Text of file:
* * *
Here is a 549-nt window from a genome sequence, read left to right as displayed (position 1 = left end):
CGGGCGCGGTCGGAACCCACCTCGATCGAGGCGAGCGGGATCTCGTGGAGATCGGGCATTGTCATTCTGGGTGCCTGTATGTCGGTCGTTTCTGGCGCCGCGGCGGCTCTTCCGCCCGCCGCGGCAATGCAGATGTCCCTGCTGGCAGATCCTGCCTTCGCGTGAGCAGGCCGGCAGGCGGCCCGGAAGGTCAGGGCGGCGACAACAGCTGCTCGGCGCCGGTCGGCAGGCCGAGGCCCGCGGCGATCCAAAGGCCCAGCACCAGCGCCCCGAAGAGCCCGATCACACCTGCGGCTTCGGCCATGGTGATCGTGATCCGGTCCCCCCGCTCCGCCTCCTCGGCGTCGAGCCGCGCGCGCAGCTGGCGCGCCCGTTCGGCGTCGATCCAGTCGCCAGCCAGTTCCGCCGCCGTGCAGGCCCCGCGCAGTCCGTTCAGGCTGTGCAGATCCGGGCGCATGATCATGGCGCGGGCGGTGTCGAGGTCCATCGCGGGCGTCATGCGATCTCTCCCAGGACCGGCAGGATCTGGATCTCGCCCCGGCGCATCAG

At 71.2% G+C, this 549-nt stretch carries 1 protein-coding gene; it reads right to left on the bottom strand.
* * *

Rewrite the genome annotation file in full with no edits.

Here is a 549-nt window from a genome sequence, read left to right as displayed (position 1 = left end):
CGGGCGCGGTCGGAACCCACCTCGATCGAGGCGAGCGGGATCTCGTGGAGATCGGGCATTGTCATTCTGGGTGCCTGTATGTCGGTCGTTTCTGGCGCCGCGGCGGCTCTTCCGCCCGCCGCGGCAATGCAGATGTCCCTGCTGGCAGATCCTGCCTTCGCGTGAGCAGGCCGGCAGGCGGCCCGGAAGGTCAGGGCGGCGACAACAGCTGCTCGGCGCCGGTCGGCAGGCCGAGGCCCGCGGCGATCCAAAGGCCCAGCACCAGCGCCCCGAAGAGCCCGATCACACCTGCGGCTTCGGCCATGGTGATCGTGATCCGGTCCCCCCGCTCCGCCTCCTCGGCGTCGAGCCGCGCGCGCAGCTGGCGCGCCCGTTCGGCGTCGATCCAGTCGCCAGCCAGTTCCGCCGCCGTGCAGGCCCCGCGCAGTCCGTTCAGGCTGTGCAGATCCGGGCGCATGATCATGGCGCGGGCGGTGTCGAGGTCCATCGCGGGCGTCATGCGATCTCTCCCAGGACCGGCAGGATCTGGATCTCGCCCCGGCGCATCAG

At 71.2% G+C, this 549-nt stretch carries 1 protein-coding gene; it reads right to left on the bottom strand.